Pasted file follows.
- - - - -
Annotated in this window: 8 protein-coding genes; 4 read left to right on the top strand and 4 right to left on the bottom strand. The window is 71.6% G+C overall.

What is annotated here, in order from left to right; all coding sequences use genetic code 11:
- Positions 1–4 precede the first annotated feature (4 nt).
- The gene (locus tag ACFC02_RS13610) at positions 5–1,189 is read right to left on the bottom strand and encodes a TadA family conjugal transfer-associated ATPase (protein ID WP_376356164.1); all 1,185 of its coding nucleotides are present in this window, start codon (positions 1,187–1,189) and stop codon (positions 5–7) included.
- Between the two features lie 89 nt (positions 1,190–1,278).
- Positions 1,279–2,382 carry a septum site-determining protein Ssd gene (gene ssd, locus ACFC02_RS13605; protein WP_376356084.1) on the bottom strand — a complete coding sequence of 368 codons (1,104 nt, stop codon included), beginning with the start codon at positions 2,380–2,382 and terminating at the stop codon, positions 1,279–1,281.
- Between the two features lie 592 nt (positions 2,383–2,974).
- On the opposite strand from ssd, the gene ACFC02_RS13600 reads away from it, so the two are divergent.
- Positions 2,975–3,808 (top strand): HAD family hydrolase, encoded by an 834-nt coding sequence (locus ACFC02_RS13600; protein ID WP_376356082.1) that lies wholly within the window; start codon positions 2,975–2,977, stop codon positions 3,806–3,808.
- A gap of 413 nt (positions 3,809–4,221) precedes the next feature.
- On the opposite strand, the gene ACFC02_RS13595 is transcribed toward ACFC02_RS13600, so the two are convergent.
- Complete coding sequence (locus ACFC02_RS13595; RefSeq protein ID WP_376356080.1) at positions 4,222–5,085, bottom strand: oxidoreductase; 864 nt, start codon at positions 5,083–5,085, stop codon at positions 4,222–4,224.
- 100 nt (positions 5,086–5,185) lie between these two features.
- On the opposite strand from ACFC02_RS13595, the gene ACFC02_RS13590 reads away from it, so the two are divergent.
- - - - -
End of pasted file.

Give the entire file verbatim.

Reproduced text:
Annotated in this window: 8 protein-coding genes; 4 read left to right on the top strand and 4 right to left on the bottom strand. The window is 71.6% G+C overall.

What is annotated here, in order from left to right; all coding sequences use genetic code 11:
- Positions 1–4 precede the first annotated feature (4 nt).
- The gene (locus tag ACFC02_RS13610) at positions 5–1,189 is read right to left on the bottom strand and encodes a TadA family conjugal transfer-associated ATPase (protein ID WP_376356164.1); all 1,185 of its coding nucleotides are present in this window, start codon (positions 1,187–1,189) and stop codon (positions 5–7) included.
- Between the two features lie 89 nt (positions 1,190–1,278).
- Positions 1,279–2,382 carry a septum site-determining protein Ssd gene (gene ssd, locus ACFC02_RS13605; protein WP_376356084.1) on the bottom strand — a complete coding sequence of 368 codons (1,104 nt, stop codon included), beginning with the start codon at positions 2,380–2,382 and terminating at the stop codon, positions 1,279–1,281.
- Between the two features lie 592 nt (positions 2,383–2,974).
- On the opposite strand from ssd, the gene ACFC02_RS13600 reads away from it, so the two are divergent.
- Positions 2,975–3,808 (top strand): HAD family hydrolase, encoded by an 834-nt coding sequence (locus ACFC02_RS13600; protein ID WP_376356082.1) that lies wholly within the window; start codon positions 2,975–2,977, stop codon positions 3,806–3,808.
- A gap of 413 nt (positions 3,809–4,221) precedes the next feature.
- On the opposite strand, the gene ACFC02_RS13595 is transcribed toward ACFC02_RS13600, so the two are convergent.
- Complete coding sequence (locus ACFC02_RS13595; RefSeq protein ID WP_376356080.1) at positions 4,222–5,085, bottom strand: oxidoreductase; 864 nt, start codon at positions 5,083–5,085, stop codon at positions 4,222–4,224.
- 100 nt (positions 5,086–5,185) lie between these two features.
- On the opposite strand from ACFC02_RS13595, the gene ACFC02_RS13590 reads away from it, so the two are divergent.